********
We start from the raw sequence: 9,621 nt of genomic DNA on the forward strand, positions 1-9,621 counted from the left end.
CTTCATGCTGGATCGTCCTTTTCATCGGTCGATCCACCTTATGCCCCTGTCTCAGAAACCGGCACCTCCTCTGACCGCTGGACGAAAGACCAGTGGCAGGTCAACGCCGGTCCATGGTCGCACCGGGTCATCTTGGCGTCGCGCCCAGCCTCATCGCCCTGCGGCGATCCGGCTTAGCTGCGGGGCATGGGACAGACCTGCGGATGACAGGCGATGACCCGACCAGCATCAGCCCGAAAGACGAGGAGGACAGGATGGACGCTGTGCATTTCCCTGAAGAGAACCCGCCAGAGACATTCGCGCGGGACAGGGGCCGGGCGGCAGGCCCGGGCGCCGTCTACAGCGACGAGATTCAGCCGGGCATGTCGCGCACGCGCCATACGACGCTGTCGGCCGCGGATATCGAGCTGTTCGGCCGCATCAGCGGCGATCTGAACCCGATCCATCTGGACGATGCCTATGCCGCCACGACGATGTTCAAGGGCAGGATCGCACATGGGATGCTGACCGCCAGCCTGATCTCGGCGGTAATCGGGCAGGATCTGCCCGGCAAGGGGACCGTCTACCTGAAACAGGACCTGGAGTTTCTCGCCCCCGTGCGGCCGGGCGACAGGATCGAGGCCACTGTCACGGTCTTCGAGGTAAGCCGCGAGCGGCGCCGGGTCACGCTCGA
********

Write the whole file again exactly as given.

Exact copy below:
We start from the raw sequence: 9,621 nt of genomic DNA on the forward strand, positions 1-9,621 counted from the left end.
CTTCATGCTGGATCGTCCTTTTCATCGGTCGATCCACCTTATGCCCCTGTCTCAGAAACCGGCACCTCCTCTGACCGCTGGACGAAAGACCAGTGGCAGGTCAACGCCGGTCCATGGTCGCACCGGGTCATCTTGGCGTCGCGCCCAGCCTCATCGCCCTGCGGCGATCCGGCTTAGCTGCGGGGCATGGGACAGACCTGCGGATGACAGGCGATGACCCGACCAGCATCAGCCCGAAAGACGAGGAGGACAGGATGGACGCTGTGCATTTCCCTGAAGAGAACCCGCCAGAGACATTCGCGCGGGACAGGGGCCGGGCGGCAGGCCCGGGCGCCGTCTACAGCGACGAGATTCAGCCGGGCATGTCGCGCACGCGCCATACGACGCTGTCGGCCGCGGATATCGAGCTGTTCGGCCGCATCAGCGGCGATCTGAACCCGATCCATCTGGACGATGCCTATGCCGCCACGACGATGTTCAAGGGCAGGATCGCACATGGGATGCTGACCGCCAGCCTGATCTCGGCGGTAATCGGGCAGGATCTGCCCGGCAAGGGGACCGTCTACCTGAAACAGGACCTGGAGTTTCTCGCCCCCGTGCGGCCGGGCGACAGGATCGAGGCCACTGTCACGGTCTTCGAGGTAAGCCGCGAGCGGCGCCGGGTCACGCTCGA